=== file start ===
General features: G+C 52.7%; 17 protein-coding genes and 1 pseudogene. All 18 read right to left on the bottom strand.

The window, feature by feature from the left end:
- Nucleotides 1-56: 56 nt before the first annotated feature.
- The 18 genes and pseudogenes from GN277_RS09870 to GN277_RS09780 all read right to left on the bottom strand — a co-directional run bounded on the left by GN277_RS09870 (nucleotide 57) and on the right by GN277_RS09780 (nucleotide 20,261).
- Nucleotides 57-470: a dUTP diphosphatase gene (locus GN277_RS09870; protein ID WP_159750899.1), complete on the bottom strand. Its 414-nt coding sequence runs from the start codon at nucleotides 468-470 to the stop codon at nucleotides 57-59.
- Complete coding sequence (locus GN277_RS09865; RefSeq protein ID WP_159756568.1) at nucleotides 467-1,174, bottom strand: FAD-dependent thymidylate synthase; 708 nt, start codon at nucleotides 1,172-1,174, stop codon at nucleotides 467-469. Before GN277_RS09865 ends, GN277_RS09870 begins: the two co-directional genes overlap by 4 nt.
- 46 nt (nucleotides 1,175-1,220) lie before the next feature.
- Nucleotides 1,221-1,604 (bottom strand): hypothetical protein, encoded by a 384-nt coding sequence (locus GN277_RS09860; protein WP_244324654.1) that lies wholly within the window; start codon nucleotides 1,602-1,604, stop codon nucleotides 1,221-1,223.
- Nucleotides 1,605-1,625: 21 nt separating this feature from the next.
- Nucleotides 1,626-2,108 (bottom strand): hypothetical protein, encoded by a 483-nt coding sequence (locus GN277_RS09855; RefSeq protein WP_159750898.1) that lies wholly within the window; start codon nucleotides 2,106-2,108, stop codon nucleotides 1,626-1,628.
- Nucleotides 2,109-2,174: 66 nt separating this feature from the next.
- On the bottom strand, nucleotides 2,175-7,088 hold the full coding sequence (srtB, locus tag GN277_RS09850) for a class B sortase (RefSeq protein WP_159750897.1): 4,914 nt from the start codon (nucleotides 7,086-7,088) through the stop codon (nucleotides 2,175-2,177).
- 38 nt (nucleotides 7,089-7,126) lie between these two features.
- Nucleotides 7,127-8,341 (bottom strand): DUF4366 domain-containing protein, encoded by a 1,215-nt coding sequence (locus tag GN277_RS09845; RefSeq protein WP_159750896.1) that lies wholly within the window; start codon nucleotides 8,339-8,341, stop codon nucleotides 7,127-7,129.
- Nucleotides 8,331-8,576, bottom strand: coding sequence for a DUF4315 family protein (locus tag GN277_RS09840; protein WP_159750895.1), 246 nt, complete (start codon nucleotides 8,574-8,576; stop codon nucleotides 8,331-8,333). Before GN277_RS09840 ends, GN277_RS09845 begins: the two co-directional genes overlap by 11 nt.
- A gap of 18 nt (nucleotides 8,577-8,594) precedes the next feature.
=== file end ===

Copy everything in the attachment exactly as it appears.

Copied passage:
General features: G+C 52.7%; 17 protein-coding genes and 1 pseudogene. All 18 read right to left on the bottom strand.

The window, feature by feature from the left end:
- Nucleotides 1-56: 56 nt before the first annotated feature.
- The 18 genes and pseudogenes from GN277_RS09870 to GN277_RS09780 all read right to left on the bottom strand — a co-directional run bounded on the left by GN277_RS09870 (nucleotide 57) and on the right by GN277_RS09780 (nucleotide 20,261).
- Nucleotides 57-470: a dUTP diphosphatase gene (locus GN277_RS09870; protein ID WP_159750899.1), complete on the bottom strand. Its 414-nt coding sequence runs from the start codon at nucleotides 468-470 to the stop codon at nucleotides 57-59.
- Complete coding sequence (locus GN277_RS09865; RefSeq protein ID WP_159756568.1) at nucleotides 467-1,174, bottom strand: FAD-dependent thymidylate synthase; 708 nt, start codon at nucleotides 1,172-1,174, stop codon at nucleotides 467-469. Before GN277_RS09865 ends, GN277_RS09870 begins: the two co-directional genes overlap by 4 nt.
- 46 nt (nucleotides 1,175-1,220) lie before the next feature.
- Nucleotides 1,221-1,604 (bottom strand): hypothetical protein, encoded by a 384-nt coding sequence (locus GN277_RS09860; protein WP_244324654.1) that lies wholly within the window; start codon nucleotides 1,602-1,604, stop codon nucleotides 1,221-1,223.
- Nucleotides 1,605-1,625: 21 nt separating this feature from the next.
- Nucleotides 1,626-2,108 (bottom strand): hypothetical protein, encoded by a 483-nt coding sequence (locus GN277_RS09855; RefSeq protein WP_159750898.1) that lies wholly within the window; start codon nucleotides 2,106-2,108, stop codon nucleotides 1,626-1,628.
- Nucleotides 2,109-2,174: 66 nt separating this feature from the next.
- On the bottom strand, nucleotides 2,175-7,088 hold the full coding sequence (srtB, locus tag GN277_RS09850) for a class B sortase (RefSeq protein WP_159750897.1): 4,914 nt from the start codon (nucleotides 7,086-7,088) through the stop codon (nucleotides 2,175-2,177).
- 38 nt (nucleotides 7,089-7,126) lie between these two features.
- Nucleotides 7,127-8,341 (bottom strand): DUF4366 domain-containing protein, encoded by a 1,215-nt coding sequence (locus tag GN277_RS09845; RefSeq protein WP_159750896.1) that lies wholly within the window; start codon nucleotides 8,339-8,341, stop codon nucleotides 7,127-7,129.
- Nucleotides 8,331-8,576, bottom strand: coding sequence for a DUF4315 family protein (locus tag GN277_RS09840; protein WP_159750895.1), 246 nt, complete (start codon nucleotides 8,574-8,576; stop codon nucleotides 8,331-8,333). Before GN277_RS09840 ends, GN277_RS09845 begins: the two co-directional genes overlap by 11 nt.
- A gap of 18 nt (nucleotides 8,577-8,594) precedes the next feature.